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The Difference Between a Civil Traffic Ticket/Citation and a Criminal Traffic Ticket/Citation

Civil Traffic Ticket

A traffic ticket is simply a form given to a motorist, or pedestrian, whom the officer has observed or believed has violated a civil traffic law such as running a stop light, speeding, making an illegal turn, crossing the street illegally, or committing a nonmoving offense like a parking meter violation.

Tickets are forms listing a number of violations that the officer merely checks off and advises the violator of the fine involved. It also informs you how to respond by mailing in the form and a check for the fine, paying the fine online, or by challenging the ticket and having to appear in court. A traffic ticket and a traffic citation are usually used interchangeably.

Civil traffic violations do not carry criminal penalties but can still result in points assessed against your driver’s license, which can lead to increased insurance premiums and eventual license suspension or revocation if you accumulate too many points. If you then drive knowing that your driver’s license is suspended it then becomes a criminal offense.

Civil Traffic Citation

Any driver who has committed a traffic infraction in Florida is given a citation, which is also a ticket but it usually directs the traffic violator, or alleged violator, to respond by appearing in court. Some citations may allow you to avoid a court appearance by paying the fine online or by mailing in a check.

The penalty for a civil traffic infraction is usually a fine and costs. Additionally, points may be assessed on your driving record. An infraction is a non-criminal charge.

Your options once you receive a civil traffic ticket consist of the following:

  • Pay the fine indicated on the ticket or imposed by the court.
  • Ask the court for an informal hearing where you can explain to the judge or magistrate what occurred. The officer can also explain his or her observations. No attorneys can be present.
  • Request a formal hearing where the prosecution must present evidence that you violated a traffic law. You may retain an attorney to represent you.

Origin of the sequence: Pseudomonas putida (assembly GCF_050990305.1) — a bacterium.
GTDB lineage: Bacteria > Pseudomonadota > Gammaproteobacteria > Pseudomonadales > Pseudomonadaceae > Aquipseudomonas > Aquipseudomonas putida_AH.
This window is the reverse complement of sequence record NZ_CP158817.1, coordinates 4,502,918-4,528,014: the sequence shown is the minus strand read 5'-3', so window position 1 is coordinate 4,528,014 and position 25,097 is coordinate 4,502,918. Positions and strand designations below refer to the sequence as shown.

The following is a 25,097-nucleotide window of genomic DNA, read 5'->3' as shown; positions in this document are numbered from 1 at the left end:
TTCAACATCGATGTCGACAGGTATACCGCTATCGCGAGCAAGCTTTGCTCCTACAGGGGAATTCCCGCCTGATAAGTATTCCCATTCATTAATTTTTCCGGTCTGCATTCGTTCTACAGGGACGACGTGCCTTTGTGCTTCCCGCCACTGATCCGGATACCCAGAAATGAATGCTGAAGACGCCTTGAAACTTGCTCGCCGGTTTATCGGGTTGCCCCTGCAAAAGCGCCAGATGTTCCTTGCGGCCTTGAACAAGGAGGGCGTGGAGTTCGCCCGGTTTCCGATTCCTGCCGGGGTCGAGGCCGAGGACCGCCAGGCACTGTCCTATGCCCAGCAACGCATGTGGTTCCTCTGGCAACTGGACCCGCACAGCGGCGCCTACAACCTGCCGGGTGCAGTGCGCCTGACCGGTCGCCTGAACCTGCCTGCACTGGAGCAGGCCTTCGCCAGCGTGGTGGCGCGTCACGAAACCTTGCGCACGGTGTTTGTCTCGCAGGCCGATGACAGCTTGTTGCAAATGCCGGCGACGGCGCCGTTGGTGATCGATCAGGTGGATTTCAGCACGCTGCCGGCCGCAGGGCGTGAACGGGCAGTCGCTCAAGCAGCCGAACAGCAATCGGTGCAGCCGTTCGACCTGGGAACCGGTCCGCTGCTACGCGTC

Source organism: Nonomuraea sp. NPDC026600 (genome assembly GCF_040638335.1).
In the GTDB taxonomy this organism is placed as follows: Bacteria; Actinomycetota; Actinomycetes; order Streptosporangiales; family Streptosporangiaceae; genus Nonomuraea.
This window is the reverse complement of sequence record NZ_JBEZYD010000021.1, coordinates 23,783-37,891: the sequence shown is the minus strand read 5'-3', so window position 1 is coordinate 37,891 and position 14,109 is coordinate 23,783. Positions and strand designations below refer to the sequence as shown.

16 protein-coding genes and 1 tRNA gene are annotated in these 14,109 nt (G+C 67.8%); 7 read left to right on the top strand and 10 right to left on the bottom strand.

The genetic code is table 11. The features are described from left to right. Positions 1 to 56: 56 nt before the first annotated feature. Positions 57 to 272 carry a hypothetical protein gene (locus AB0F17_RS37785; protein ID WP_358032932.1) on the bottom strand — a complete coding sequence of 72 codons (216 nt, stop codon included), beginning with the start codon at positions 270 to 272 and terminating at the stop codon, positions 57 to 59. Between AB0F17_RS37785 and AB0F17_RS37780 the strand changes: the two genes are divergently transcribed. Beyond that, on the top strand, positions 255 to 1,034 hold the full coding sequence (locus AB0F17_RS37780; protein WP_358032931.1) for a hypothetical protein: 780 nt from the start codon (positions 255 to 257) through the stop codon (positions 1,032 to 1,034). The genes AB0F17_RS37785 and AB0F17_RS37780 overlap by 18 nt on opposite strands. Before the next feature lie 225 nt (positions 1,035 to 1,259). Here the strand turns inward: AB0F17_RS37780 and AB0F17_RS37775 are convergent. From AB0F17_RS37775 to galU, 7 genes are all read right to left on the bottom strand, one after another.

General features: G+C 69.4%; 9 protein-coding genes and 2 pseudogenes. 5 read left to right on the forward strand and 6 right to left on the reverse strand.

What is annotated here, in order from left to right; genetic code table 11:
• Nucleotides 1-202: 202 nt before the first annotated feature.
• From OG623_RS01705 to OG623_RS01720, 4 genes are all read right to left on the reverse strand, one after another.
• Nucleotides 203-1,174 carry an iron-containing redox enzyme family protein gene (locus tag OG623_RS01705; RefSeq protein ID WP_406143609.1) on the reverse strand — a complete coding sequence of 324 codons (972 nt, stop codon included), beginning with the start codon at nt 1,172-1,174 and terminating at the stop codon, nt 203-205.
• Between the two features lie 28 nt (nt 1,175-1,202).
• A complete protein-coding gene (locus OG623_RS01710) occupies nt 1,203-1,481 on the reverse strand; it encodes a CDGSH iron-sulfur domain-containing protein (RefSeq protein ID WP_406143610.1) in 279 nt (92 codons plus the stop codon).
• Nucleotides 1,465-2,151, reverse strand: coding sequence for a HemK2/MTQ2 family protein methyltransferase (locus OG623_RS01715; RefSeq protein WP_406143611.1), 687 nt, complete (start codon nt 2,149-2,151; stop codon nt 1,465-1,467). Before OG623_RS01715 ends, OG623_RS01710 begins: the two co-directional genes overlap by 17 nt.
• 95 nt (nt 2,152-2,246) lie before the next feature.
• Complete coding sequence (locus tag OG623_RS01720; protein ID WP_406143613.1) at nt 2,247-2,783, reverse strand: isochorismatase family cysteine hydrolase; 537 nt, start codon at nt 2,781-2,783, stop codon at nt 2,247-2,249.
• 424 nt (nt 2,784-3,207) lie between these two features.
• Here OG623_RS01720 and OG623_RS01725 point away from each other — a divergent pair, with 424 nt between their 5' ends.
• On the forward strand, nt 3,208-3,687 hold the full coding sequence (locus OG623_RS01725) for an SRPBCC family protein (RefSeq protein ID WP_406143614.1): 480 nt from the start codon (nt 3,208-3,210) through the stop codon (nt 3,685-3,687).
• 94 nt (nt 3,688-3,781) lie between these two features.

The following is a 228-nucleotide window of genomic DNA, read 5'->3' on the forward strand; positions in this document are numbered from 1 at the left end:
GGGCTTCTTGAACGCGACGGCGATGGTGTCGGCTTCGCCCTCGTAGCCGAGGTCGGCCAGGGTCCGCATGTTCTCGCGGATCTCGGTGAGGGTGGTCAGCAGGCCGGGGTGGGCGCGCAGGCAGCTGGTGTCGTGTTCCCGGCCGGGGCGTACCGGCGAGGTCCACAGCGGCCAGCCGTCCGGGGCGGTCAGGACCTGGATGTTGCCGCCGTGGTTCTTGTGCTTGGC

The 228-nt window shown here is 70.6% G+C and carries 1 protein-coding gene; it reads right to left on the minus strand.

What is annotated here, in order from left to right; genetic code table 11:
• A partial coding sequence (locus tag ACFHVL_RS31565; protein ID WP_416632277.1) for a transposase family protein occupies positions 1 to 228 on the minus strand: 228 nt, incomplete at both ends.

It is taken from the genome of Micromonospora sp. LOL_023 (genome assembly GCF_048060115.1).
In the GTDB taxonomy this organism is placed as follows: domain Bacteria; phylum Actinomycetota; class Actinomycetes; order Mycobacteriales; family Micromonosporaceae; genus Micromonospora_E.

• Attend traffic school.

For an infraction, assuming your driving record is in good standing, you can attend traffic school after paying the assessed fine. You have 30-days from the date of your ticket to complete an affidavit attached to the citation, notarize your signature, and return the form to the clerk’s office in the county where you received the citation.

Traffic school requires attending a 4-hour driver improvement course. You may only attend the course once over a 12-month period and no more than five times in a lifetime. You have 60 to 90 days to complete the course once you have indicated your intention to attend. Upon completion and submittal of a certificate of completion to the traffic division of the clerk’s office, you will not be assessed any points by the Department of Motor Vehicles.

If you pay the fine online or by check, you have admitted your guilt and cannot challenge it. If you want to contest your ticket or citation, do not pay the fine and promptly contact a traffic defense attorney for a consultation. If you risk a license suspension, an attorney may be able to mount a defense or mitigate the penalty so you can retain your license.

Criminal Traffic Ticket/Citation

Unlike a traffic infraction, a criminal traffic ticket alleges that you have committed a criminal traffic violation. This includes alcohol-related driving offenses such as a DUI, which is a misdemeanor for your first offense. Other examples include the following:

  • Reckless driving
  • Driving with a suspended license
  • Driving without a valid license
  • Hit and run
  • Being a HTO or habitual traffic offender
  • Vehicular homicide or manslaughter
  • Careless driving
  • Leaving the scene of an accident
  • Attempting to elude law enforcement

Most criminal traffic offenses are misdemeanors, but you can be charged with a felony. For example, if you are charged with a DUI that resulted in serious bodily injury or death or you are an HTO (habitual traffic offender), these offenses will likely be charged as felonies. Criminal offenses carry the possibility of a jail or prison sentence depending on whether it is a misdemeanor or a felony. Other criminal consequences include suspension or revocation of your license, probation, community control, home confinement, fines, traffic classes and vehicle impoundment. Other non-criminal consequences include but are not limited to, loss of insurance, increased insurance premiums, loss of employment, and a permanent mark on your driving and criminal record.

When issued a ticket or citation and you have been charged with a traffic misdemeanor or felony, you will be required to appear in the district court where the violation occurred for an arraignment. This is an appearance where the charges are read, you are advised of your rights, and asked to plead guilty or not guilty. Failure to appear can lead to a warrant for your arrest and suspension of your driving privileges.

If you plead not guilty, then you have a right to a trial by judge or jury and be represented by an attorney. A conviction can result in fines, costs, points added to your driving record, and possible jail time in some circumstances.

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